Besides preaching and visiting the sick, too many ministers also are skilled at denying themselves vacation days, putting in extreme time at the office and scaling back on family time.
“We are well known for overworking,” said Merianna Neely Harrelson, the pastor of Emmanuel Baptist Fellowship in Lexington, S.C.
And far too often, she added, the pastoral penchant for working to exhaustion stems from another trap ministers can fall into: codependency.
Harrelson told Baptist News Global that the temptation to please a congregation – or some of its more influential members – can be so strong that it detracts from a minister’s ability to function in the Christ-focused way he or she is called to do. In turn, lay people come to rely on ministers for inspiration and motivation, thus denying themselves authentic participation in the “priesthood of all believers.”
“Codependency is a psychological state in which one party is dependent upon another party’s approval for his or her own self-worth,” Harrelson wrote in a March 15 blog post. A commenter to her Facebook page praised Harrelson for the topic, adding that it “deserves a broader audience.”
The subject is getting that wider audience, said George Mason, the senior pastor at Wilshire Baptist Church in Dallas, Texas.
“It’s being talked about quite a bit,” he said.
And that includes Wilshire through its well-known pastoral residency program, which prepares young ministers to meet the challenges that come with their callings.
During their time at the church, Mason said, residents read and discuss Generation to Generation: Family Process in Church and Synagogue.
The text lays out different ways codependency can plague ministers and churches. One is when a congregation becomes dependent on a detached-but-charismatic pastor. In this scenario, instruction flows downhill from clergy.
“The congregation is always in the receiving role,” Mason said.
In the reverse scenario, instruction follows the will of church members, he said.
“The pastor becomes codependent and cannot think or act without figuring out what the congregation would want,” Mason said.
What Wilshire seeks to impart to its pastoral residents is leadership that feels confident to speak what he or she believes without feeling anxious. In turn, church members may feel empowered to speak lead – interdependently — as lay people, Mason said.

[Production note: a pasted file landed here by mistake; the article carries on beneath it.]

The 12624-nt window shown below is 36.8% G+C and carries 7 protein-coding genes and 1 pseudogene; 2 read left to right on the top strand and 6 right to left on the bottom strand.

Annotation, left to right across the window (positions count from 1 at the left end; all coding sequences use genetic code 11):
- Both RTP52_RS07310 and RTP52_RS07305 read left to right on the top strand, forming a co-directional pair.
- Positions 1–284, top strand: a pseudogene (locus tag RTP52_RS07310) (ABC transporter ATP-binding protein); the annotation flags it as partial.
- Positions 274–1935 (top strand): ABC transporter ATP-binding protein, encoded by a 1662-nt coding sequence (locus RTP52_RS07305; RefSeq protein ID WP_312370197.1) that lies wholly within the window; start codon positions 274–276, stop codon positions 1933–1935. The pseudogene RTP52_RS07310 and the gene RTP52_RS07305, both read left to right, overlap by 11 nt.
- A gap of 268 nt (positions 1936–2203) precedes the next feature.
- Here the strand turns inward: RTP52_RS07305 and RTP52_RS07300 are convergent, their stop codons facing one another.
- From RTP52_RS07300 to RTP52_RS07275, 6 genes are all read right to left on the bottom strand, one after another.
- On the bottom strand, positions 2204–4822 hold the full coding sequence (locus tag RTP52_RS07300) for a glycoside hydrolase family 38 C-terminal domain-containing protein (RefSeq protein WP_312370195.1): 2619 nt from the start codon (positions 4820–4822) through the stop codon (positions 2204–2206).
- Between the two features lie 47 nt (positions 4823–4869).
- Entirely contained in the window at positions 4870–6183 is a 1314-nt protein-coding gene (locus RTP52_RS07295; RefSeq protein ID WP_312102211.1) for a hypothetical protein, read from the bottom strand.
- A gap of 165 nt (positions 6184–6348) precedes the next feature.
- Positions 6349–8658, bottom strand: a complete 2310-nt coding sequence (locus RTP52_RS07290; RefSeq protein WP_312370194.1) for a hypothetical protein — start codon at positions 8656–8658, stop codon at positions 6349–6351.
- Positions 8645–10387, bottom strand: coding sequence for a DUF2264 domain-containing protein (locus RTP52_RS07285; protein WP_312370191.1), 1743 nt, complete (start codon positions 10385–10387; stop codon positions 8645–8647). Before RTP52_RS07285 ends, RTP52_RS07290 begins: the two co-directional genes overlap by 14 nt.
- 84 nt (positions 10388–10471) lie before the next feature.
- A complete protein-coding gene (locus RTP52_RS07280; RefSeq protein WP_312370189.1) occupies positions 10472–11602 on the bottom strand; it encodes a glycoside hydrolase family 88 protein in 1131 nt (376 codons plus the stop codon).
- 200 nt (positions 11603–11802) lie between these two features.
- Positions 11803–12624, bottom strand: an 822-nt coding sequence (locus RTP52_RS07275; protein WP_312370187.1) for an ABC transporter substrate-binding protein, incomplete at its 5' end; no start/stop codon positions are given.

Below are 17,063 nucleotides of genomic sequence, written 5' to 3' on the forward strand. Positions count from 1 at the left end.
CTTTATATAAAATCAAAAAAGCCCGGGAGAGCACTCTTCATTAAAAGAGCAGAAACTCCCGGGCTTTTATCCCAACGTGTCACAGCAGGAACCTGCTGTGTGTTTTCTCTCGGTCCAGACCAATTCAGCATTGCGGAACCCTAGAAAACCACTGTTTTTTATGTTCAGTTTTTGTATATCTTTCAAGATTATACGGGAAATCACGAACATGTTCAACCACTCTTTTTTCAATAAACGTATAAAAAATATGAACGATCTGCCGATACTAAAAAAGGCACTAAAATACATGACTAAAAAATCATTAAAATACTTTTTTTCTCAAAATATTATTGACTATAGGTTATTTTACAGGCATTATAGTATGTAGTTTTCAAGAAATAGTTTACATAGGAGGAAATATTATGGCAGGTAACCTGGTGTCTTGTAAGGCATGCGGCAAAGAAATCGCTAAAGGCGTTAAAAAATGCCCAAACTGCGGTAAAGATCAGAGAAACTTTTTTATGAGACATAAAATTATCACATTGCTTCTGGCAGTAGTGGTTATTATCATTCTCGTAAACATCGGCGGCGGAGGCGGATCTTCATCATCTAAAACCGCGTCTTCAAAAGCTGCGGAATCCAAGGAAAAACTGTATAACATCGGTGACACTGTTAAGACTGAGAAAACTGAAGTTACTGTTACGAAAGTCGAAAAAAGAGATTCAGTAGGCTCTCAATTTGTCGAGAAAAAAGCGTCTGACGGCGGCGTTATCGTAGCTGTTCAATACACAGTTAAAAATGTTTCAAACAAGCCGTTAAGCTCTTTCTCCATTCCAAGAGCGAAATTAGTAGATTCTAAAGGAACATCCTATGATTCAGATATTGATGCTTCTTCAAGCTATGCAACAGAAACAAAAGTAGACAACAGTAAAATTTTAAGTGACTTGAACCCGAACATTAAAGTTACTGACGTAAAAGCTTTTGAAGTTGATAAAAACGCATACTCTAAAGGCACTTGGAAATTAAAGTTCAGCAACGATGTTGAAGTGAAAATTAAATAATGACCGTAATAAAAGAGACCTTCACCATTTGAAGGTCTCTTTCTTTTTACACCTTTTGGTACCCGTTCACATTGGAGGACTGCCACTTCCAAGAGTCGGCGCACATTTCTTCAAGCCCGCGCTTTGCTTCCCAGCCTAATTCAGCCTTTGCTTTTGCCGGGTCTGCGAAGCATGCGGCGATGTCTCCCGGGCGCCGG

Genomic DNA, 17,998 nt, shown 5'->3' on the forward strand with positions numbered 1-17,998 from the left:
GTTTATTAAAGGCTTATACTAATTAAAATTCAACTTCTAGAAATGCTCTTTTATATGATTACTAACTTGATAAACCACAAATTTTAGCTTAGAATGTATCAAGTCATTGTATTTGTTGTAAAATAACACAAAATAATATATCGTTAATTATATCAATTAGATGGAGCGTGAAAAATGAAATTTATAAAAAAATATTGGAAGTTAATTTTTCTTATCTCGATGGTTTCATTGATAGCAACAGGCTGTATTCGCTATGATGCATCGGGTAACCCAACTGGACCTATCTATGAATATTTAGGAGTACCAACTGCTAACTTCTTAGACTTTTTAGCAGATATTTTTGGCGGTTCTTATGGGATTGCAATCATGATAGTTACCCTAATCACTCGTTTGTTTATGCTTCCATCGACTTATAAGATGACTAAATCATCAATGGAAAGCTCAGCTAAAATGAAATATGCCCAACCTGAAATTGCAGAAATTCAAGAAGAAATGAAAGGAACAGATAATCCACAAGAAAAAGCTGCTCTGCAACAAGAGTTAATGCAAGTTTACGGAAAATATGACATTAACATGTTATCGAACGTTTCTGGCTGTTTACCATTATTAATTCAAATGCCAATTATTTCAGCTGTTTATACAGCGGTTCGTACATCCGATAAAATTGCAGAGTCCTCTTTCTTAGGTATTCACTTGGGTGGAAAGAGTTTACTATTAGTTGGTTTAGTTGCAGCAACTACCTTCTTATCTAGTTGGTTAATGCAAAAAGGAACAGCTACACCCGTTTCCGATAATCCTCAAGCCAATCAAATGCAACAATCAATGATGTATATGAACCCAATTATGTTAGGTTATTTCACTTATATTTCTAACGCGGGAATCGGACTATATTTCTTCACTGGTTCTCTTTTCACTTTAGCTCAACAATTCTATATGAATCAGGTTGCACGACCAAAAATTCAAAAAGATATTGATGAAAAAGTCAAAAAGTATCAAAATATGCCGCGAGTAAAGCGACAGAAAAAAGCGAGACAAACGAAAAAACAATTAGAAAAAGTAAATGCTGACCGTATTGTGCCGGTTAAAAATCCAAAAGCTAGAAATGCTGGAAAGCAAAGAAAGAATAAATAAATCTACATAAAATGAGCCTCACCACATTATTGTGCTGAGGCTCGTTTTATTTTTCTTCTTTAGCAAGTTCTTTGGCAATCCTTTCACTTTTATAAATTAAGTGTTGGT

Serving Christ, not people
But that can be easier said than done — and often comes about from hard experience, said Starlette McNeill, the associate pastor at Village Baptist Church in Bowie, Md.
“As the newbie, of course you want to appeal to everyone,” she said.
McNeill said she knows because that’s how she was as a new minister a decade ago.
“I like to say I’m a recovering people pleaser,” she said.
At the beginning of her pastoral career, her first target to please was the personnel committee that selected her. Then she felt compelled to impress the founders and those with money in the church.
“Any pastor is faced with that,” she said.
McNeill said she kept her job description in front of her for a year in order to meticulously follow and meet every detail.
For a time she was also very formal with her pastor, Bruce Salmon.
“I kept calling him ‘Pastor Bruce,’” she said. “He kept saying, ‘don’t call me that.’”
McNeill said she gradually emerged from that phase as she became more confident in her abilities.
“My desire to please has really waned because I have to be myself, I have to be authentic,” she said.
And there was this realization, too: that pleasing people and pleasing God are not the same thing.
“You need to serve Christ and in serving Christ you serve people – not the other way around,” McNeill said.
That lesson hit home as McNeill raised her young son in the church. She recalled feeling pressure to keep him well behaved whenever he was at church – despite the fact he was only 3.
“When you parent and pastor and you want to protect your child, it’s a fine line,” said McNeill, author of a recent BNG column on parenting and pastoring. “It’s a dangerous thing because you can end up pleasing all those people and losing your family.”
The self-serving church
Family tension is just one symptom of codependency between ministers and congregations, Harrelson said.
Another is burnout, depression and even suicide. Other signs can include programs and ministries designed mostly or exclusively to meet the needs of the congregation, not those in need around the church, Harrelson said.
Codependency as a topic in ministerial circles is increasing because codependency is increasing, Harrelson said. And that’s that happening because churches are downsizing budgets and staff as attendance and giving decline.
That trend, well documented by Pew and other organizations, increases the pressure on pastors as they become increasingly fearful of losing their jobs, she said.
And the real losers in those situations are the people the church was founded to serve.
“When you get into a relationship of pleasing you are losing that part of ministry that is guiding and challenging,” Harrelson said. “So the church becomes self-serving instead of serving the world.”